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Well I have a 92 Corolla that I just bought a couple of months ago. About 2 weeks ago I began to notice that when I start the car in the morning blue smoke would come out of the exhaust for a few seconds. Then everything would be normal. The car still drives great, everything seems fine. After doing some research online, some people have suggested that it's a valve stem seal problem. Can anyone tell me for sure or at least pretty certainly that the valve stem seal is probably what is causing the problem? And also can someone please tell me how much it would cause to fix the problem? or is it something that's not worth fixing? I'm only looking to keep the car for probably another year, so should I invest the money to fix it? Is there anyway to somehow alleviate the problem without taking it to a machanic? Thank you very much, any help would be greatly appreciated.
 

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Yes that can be a valve seal problem, you would need to buy a valve seal kit, not to sure how much it would cost though. but i would advise to carry it to a machanic because it calls for some disassembling of the head.
 

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yea that really sucks that is happening to mine right now but its so expensive that i didn't bother....but that was after my $1200 motor job...just keep addin' oil...its not worth it!!!
 

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It can be anything from valve seal to piston ring.
Bring your car to a shop that has an access to a leakdown tester.
That is the surest way you can find what's wrong with your engine.
 

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My '90 does the same thing. I get the small cloud of blue smoke when I first start my car cold. If it only smokes when you first start it, the problem is almost certainly the valve seals. When you shut the engine off and let it sit for awhile, oil from the top-end of the cylinder head leaks down past the rubber valve stem seals and into the cylinders. When the motor is started again, this small amount of oil burns off quickly, giving you the blue smoke. Once all of the oil is burned off, the exhaust color returns to normal. To change the valve seals, you have to remove the camshafts, valve springs, etc. I am planning on replacing the valve seals in my car, and I will let everyone know how it turns out. Until then, just keep an eye on your oil level. Otherwise, it is not that big of a deal, and is a common problem with older cars. Regards, Aaron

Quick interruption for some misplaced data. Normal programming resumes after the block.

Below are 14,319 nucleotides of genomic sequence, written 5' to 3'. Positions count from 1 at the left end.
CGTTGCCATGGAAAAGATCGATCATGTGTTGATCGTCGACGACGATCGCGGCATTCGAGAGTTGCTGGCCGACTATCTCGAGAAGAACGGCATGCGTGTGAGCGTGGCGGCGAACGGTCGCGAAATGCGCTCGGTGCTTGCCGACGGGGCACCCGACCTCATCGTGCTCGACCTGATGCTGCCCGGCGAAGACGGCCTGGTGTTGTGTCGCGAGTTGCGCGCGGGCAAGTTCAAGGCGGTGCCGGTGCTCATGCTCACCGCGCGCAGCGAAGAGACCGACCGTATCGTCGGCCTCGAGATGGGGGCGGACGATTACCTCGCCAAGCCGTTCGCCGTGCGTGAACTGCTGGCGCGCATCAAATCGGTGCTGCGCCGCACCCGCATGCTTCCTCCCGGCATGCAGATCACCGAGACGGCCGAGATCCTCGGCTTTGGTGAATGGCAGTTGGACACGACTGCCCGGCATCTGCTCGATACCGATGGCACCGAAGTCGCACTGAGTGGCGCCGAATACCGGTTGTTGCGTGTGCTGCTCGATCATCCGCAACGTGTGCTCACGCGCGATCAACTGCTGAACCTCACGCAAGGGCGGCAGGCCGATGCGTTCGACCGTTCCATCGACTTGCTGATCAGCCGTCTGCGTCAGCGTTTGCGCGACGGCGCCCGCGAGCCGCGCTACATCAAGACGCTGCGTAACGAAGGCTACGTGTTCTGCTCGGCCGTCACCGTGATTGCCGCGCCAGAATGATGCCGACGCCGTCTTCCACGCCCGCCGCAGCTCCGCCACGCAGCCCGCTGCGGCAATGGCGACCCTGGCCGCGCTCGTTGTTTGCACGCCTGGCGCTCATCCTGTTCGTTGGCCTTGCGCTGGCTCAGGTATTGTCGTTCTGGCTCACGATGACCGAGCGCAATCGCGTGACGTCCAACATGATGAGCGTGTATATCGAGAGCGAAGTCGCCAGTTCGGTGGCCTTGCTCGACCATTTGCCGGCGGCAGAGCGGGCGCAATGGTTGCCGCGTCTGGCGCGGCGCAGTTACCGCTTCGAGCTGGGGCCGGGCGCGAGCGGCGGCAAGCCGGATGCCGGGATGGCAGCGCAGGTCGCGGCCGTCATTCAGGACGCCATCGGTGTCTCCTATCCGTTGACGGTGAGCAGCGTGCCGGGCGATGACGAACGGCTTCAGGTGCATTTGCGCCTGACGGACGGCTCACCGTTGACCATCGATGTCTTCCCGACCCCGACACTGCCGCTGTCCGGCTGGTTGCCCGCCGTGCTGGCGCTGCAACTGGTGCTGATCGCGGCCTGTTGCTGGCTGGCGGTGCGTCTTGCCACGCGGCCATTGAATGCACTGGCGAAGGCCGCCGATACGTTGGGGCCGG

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also do a compression check to get a better idea of what shape the engine is in, and if compression is slow and gradual then add a drop or two of oil in the spark plug holes, if then compression builds consistently then you know for sure your seals are worn.
 

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Hey I have some brand new valve seals I don't need!

If you were to pay for shipping and throw-in $5 I'll let you have them.

:)
 
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